Darwin and mental atrophy

There are many instances of societies in which progress unravels, but can the same predicament befall individuals? It may have happened to Charles Darwin, Seymour Cray and to Thomas Midgley, the inventor of leaded gasoline and CFCs. The present project investigates the role that ordinary human behaviour plays in progress traps. The highly complex area of cerebral specialization no doubt holds many clues, but it is surely unwise to discourage those whose background is not scientific from pursuing science and technology. Problem-solving in technology may benefit from those with broad life-experience. It is also unwise to deter artistic, or intuitive pursuits, since a specialist's rogorous intellectualism can become unproductive over the long term. No-one said it better than Charles Darwin himself:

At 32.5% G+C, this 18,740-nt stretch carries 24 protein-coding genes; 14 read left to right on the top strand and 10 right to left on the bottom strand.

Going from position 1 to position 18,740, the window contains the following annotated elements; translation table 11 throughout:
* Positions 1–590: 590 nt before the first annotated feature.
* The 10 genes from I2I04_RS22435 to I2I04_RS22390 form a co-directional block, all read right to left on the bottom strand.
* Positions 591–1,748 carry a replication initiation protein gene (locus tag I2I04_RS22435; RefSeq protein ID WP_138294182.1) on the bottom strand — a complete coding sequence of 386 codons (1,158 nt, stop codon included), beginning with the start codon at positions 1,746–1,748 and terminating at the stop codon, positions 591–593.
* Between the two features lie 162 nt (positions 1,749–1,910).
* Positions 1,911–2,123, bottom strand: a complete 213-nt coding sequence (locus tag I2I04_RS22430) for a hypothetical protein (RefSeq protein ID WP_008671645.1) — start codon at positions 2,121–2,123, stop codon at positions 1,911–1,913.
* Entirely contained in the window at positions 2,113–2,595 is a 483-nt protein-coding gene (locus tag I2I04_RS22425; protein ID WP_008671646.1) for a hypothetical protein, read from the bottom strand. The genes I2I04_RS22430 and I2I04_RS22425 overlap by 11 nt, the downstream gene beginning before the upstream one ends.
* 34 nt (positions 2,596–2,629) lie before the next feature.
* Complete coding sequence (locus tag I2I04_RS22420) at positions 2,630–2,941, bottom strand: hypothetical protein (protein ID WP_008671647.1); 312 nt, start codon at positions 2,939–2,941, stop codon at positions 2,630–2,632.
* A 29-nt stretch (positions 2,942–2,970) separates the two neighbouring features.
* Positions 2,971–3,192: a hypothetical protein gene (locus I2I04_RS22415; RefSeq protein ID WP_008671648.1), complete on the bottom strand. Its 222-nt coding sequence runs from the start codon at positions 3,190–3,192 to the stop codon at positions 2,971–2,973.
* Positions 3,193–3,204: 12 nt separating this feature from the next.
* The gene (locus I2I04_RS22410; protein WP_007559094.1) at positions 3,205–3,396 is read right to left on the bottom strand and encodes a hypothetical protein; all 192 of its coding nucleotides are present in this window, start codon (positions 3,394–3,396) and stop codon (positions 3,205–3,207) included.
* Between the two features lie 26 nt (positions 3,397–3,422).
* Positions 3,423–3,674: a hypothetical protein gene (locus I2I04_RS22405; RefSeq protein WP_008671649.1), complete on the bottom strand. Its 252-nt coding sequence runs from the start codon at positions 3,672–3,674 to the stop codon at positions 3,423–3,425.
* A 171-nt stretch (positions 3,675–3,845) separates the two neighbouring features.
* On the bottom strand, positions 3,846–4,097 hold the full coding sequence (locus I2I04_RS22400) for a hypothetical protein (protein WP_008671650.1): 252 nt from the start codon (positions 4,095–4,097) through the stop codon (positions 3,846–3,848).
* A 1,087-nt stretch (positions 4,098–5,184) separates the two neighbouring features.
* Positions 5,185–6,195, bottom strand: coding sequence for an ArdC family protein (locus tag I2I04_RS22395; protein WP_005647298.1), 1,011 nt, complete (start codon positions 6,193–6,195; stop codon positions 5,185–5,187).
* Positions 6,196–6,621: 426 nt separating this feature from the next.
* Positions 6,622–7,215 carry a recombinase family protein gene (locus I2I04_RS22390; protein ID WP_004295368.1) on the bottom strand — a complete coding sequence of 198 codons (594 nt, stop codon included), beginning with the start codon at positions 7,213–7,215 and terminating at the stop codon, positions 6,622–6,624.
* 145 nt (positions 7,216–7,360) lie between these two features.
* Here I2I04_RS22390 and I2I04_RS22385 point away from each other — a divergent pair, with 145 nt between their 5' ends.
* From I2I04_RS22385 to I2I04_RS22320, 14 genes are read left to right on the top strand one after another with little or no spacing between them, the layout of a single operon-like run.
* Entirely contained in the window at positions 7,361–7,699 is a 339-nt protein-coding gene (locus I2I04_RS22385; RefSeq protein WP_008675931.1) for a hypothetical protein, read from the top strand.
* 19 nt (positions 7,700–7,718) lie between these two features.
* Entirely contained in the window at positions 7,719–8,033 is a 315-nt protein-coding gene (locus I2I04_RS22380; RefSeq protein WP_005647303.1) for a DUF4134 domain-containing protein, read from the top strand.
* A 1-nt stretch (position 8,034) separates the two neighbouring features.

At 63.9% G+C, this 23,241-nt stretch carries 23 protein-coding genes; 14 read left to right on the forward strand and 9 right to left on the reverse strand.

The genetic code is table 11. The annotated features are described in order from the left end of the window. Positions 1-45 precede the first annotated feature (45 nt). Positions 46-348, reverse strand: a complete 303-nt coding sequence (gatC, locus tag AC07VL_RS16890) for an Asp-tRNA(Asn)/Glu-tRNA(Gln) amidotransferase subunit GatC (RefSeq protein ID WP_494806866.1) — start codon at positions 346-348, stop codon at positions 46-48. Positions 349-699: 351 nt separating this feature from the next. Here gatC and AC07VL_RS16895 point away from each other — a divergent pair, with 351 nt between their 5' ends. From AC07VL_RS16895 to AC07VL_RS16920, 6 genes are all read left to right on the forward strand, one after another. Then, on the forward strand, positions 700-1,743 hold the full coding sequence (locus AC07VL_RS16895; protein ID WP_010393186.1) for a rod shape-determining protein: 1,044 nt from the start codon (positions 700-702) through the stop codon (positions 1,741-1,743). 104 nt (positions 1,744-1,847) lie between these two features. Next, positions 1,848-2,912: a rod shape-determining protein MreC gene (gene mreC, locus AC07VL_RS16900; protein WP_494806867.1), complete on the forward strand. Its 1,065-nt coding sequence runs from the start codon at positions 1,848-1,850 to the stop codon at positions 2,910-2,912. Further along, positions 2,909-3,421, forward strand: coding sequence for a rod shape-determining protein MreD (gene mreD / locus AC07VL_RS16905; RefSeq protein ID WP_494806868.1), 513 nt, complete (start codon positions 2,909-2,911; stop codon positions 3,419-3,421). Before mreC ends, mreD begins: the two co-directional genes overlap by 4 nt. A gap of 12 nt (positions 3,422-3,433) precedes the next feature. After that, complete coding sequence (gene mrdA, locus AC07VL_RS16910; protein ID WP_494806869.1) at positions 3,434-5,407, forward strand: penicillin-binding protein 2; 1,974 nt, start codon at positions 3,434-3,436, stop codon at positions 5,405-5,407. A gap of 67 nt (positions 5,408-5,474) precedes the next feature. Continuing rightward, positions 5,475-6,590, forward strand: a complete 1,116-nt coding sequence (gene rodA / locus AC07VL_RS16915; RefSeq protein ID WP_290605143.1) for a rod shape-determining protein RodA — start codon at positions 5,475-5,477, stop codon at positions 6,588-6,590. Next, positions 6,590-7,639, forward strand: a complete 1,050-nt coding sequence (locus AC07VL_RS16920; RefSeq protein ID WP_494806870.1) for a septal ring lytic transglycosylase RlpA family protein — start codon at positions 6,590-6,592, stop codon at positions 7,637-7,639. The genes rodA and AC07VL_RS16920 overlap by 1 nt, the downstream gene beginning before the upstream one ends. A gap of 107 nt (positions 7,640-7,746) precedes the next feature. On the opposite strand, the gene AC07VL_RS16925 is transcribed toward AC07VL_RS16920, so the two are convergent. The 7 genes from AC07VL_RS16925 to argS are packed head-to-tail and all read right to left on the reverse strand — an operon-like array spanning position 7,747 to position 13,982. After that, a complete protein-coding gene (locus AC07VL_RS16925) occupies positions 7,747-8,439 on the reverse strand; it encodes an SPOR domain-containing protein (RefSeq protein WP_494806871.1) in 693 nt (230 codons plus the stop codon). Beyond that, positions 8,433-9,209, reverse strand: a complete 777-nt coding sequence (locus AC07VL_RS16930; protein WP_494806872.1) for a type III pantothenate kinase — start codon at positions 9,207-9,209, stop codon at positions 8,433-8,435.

"This curious and lamentable loss of the higher aesthetic tastes is all the odder, as books on history, biographies, and travels (independently of any scientific facts which they may contain), and essays on all sorts of subjects interest me as much as ever they did. My mind seems to have become a kind of machine for grinding general laws out of large collections of facts, but why this should have caused the atrophy of that part of the brain alone, on which the higher tastes depend, I cannot conceive."1

more on this: http://www.progresstrap.org/content/darwin-and-poetry

1. Charles Darwin, The Autobiography of Charles Darwin, 18091882, Edited by Norah Barlow, Norton, London, 1992, p. 139.

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"The Progress Trap - and how to avoid it" Copyright Daniel O'Leary, registered at
the Copyright Office, Consumer and Corporate Affairs, Canada on April 5, 1991 (ref 405917)